The first documentary mention of Harrachov dates back to the 17th century. At that time the village Dorfl was founded here, which was renamed Harrachov in the 18th century. At that time tourism also became popular in the Krkonoše Mountains and the locals let tourists stay in their houses.
Glass making has been popular in the area around present-day Harrachov since the 14th century. The glassworks as we know it today was founded in 1712 by Antonín Harrach Rohrau. Baroque glass from Harrachov quickly attained a quality that soon competed with products from other areas of the Krkonoše. As early as the 19th century, the Harrachov glassworks specialised in coloured cut glass, similar to the well-known glassworks in Kamenický Šenov or Nový Bor. The glassworks belonged to the Harrach family from the beginning, but after the Second World War it was taken over by the state. Since 1993 it has been owned by a private owner. The glassworks offers excursions into production and also houses the glass museum.
The Harrach family is also associated with the beginnings of skiing in the Krkonoše Mountains. Skiing spread to Harrachov at the turn of the 19th century, when Johann Nepomuk Count of Harrach brought the first skis to his estate. The skis were not only used as a means of transport, but soon also served as a source of entertainment. Ski jumps were already popular at the beginning of the 20th century. The first international ski races in Harrachov were held as early as 1923.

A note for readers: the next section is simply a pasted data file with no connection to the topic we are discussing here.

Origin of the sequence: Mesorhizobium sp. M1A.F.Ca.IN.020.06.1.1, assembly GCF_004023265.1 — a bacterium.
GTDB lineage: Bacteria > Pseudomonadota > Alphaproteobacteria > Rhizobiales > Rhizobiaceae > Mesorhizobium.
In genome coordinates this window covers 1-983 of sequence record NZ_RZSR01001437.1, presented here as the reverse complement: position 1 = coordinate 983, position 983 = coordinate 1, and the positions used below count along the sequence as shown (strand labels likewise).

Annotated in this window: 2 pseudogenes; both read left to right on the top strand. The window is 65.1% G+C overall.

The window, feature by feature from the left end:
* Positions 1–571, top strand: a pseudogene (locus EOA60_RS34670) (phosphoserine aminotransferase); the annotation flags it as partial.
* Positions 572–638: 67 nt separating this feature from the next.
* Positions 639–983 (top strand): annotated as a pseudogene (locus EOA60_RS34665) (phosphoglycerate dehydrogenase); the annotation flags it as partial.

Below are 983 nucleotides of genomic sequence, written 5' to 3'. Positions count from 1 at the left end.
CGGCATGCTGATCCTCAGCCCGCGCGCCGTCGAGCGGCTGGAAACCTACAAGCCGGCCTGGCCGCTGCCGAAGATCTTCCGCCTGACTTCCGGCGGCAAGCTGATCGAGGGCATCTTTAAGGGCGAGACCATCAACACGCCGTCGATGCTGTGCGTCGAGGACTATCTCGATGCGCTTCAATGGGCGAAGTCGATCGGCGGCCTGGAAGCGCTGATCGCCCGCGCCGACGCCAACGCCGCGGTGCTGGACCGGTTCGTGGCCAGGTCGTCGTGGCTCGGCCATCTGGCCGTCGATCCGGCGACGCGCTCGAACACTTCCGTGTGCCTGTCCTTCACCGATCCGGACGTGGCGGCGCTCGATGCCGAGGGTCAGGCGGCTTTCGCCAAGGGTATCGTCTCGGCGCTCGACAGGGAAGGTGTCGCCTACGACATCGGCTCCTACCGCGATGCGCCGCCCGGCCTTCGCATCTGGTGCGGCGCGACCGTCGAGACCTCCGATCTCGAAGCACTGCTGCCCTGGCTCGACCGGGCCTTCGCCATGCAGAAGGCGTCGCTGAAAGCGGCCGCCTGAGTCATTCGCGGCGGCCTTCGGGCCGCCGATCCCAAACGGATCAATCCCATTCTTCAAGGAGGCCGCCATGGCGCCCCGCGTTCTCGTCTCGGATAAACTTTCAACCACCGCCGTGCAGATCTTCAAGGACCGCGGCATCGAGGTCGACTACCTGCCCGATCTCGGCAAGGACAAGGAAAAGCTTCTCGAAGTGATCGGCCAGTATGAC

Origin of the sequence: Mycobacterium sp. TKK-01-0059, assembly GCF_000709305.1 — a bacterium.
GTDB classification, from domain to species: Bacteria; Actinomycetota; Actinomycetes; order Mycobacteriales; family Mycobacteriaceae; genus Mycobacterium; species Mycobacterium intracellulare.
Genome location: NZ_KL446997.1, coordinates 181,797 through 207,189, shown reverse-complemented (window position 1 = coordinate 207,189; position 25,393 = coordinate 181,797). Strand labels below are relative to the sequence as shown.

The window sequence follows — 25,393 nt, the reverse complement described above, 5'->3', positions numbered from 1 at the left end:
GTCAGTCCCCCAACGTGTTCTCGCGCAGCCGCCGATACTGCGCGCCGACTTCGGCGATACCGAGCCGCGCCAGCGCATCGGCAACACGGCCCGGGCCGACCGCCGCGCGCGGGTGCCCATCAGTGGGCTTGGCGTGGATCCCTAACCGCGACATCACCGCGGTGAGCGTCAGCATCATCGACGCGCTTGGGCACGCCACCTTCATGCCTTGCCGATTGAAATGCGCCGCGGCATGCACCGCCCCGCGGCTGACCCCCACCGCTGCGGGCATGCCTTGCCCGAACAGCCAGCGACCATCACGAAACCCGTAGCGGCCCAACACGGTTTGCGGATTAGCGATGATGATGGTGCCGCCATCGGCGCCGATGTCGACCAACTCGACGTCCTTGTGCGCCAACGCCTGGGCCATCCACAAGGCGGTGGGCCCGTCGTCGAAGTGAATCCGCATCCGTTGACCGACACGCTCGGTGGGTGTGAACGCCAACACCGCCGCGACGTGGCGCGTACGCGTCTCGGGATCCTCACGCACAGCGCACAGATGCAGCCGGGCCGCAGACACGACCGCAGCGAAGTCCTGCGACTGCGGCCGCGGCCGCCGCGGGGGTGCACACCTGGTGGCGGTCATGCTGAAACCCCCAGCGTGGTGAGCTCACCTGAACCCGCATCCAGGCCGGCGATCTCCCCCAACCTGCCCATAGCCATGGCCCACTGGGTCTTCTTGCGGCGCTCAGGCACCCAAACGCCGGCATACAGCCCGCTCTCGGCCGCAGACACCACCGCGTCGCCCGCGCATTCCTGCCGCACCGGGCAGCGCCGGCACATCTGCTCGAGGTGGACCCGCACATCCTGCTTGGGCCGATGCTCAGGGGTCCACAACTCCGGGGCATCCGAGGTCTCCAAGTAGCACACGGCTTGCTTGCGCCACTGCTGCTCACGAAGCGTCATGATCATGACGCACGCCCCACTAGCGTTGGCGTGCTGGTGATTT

Harrachov is home to one of the few mammoth ski jumps in the world. It was built in 1980. Unfortunately, it is currently in poor technical condition. For more information about skiing, visit the picturesque Ski Museum with its unique atmosphere and an expert presentation by the owners.
A cable car to Čertova hora was also put into operation in the 1980s. The current four-seater chairlift has been in operation since 2002. It has twenty supports. The lower station is located at 665 m above sea level, the upper one at 1022 m above sea level. The cable car route passes directly by the mammoth ski jump, which is still considered a distinct landmark of Harrachov.